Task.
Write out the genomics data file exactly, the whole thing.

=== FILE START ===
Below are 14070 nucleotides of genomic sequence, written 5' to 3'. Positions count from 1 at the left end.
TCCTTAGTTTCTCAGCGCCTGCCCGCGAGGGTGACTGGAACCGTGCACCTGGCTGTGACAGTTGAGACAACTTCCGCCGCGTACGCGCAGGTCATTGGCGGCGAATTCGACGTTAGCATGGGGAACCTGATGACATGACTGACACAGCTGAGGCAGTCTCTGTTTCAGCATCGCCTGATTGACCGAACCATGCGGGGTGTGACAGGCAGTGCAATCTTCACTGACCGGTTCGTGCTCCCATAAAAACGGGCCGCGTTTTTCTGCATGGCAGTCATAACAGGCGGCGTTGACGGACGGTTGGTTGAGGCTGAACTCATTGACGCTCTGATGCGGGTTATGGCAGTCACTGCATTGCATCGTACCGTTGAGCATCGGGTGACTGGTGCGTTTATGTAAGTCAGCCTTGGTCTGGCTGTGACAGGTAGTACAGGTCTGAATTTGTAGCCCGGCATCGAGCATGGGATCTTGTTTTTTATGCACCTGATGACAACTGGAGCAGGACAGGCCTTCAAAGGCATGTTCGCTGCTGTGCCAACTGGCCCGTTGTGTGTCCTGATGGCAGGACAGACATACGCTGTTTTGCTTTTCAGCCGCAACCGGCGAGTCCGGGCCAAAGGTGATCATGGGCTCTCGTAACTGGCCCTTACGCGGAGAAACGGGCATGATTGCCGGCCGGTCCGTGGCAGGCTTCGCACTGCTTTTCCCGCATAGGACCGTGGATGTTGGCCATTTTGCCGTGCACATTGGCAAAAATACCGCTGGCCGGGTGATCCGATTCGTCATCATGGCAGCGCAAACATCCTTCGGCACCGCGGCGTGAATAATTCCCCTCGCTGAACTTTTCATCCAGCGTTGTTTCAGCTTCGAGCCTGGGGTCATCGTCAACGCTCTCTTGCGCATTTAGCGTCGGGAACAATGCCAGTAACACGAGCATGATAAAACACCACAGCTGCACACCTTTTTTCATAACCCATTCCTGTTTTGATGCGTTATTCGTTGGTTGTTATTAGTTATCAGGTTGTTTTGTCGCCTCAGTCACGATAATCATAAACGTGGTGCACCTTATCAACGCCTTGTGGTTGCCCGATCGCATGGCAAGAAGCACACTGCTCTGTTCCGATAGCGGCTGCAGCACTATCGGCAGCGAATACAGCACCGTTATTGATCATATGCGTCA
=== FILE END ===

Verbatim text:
Below are 14070 nucleotides of genomic sequence, written 5' to 3'. Positions count from 1 at the left end.
TCCTTAGTTTCTCAGCGCCTGCCCGCGAGGGTGACTGGAACCGTGCACCTGGCTGTGACAGTTGAGACAACTTCCGCCGCGTACGCGCAGGTCATTGGCGGCGAATTCGACGTTAGCATGGGGAACCTGATGACATGACTGACACAGCTGAGGCAGTCTCTGTTTCAGCATCGCCTGATTGACCGAACCATGCGGGGTGTGACAGGCAGTGCAATCTTCACTGACCGGTTCGTGCTCCCATAAAAACGGGCCGCGTTTTTCTGCATGGCAGTCATAACAGGCGGCGTTGACGGACGGTTGGTTGAGGCTGAACTCATTGACGCTCTGATGCGGGTTATGGCAGTCACTGCATTGCATCGTACCGTTGAGCATCGGGTGACTGGTGCGTTTATGTAAGTCAGCCTTGGTCTGGCTGTGACAGGTAGTACAGGTCTGAATTTGTAGCCCGGCATCGAGCATGGGATCTTGTTTTTTATGCACCTGATGACAACTGGAGCAGGACAGGCCTTCAAAGGCATGTTCGCTGCTGTGCCAACTGGCCCGTTGTGTGTCCTGATGGCAGGACAGACATACGCTGTTTTGCTTTTCAGCCGCAACCGGCGAGTCCGGGCCAAAGGTGATCATGGGCTCTCGTAACTGGCCCTTACGCGGAGAAACGGGCATGATTGCCGGCCGGTCCGTGGCAGGCTTCGCACTGCTTTTCCCGCATAGGACCGTGGATGTTGGCCATTTTGCCGTGCACATTGGCAAAAATACCGCTGGCCGGGTGATCCGATTCGTCATCATGGCAGCGCAAACATCCTTCGGCACCGCGGCGTGAATAATTCCCCTCGCTGAACTTTTCATCCAGCGTTGTTTCAGCTTCGAGCCTGGGGTCATCGTCAACGCTCTCTTGCGCATTTAGCGTCGGGAACAATGCCAGTAACACGAGCATGATAAAACACCACAGCTGCACACCTTTTTTCATAACCCATTCCTGTTTTGATGCGTTATTCGTTGGTTGTTATTAGTTATCAGGTTGTTTTGTCGCCTCAGTCACGATAATCATAAACGTGGTGCACCTTATCAACGCCTTGTGGTTGCCCGATCGCATGGCAAGAAGCACACTGCTCTGTTCCGATAGCGGCTGCAGCACTATCGGCAGCGAATACAGCACCGTTATTGATCATATGCGTCA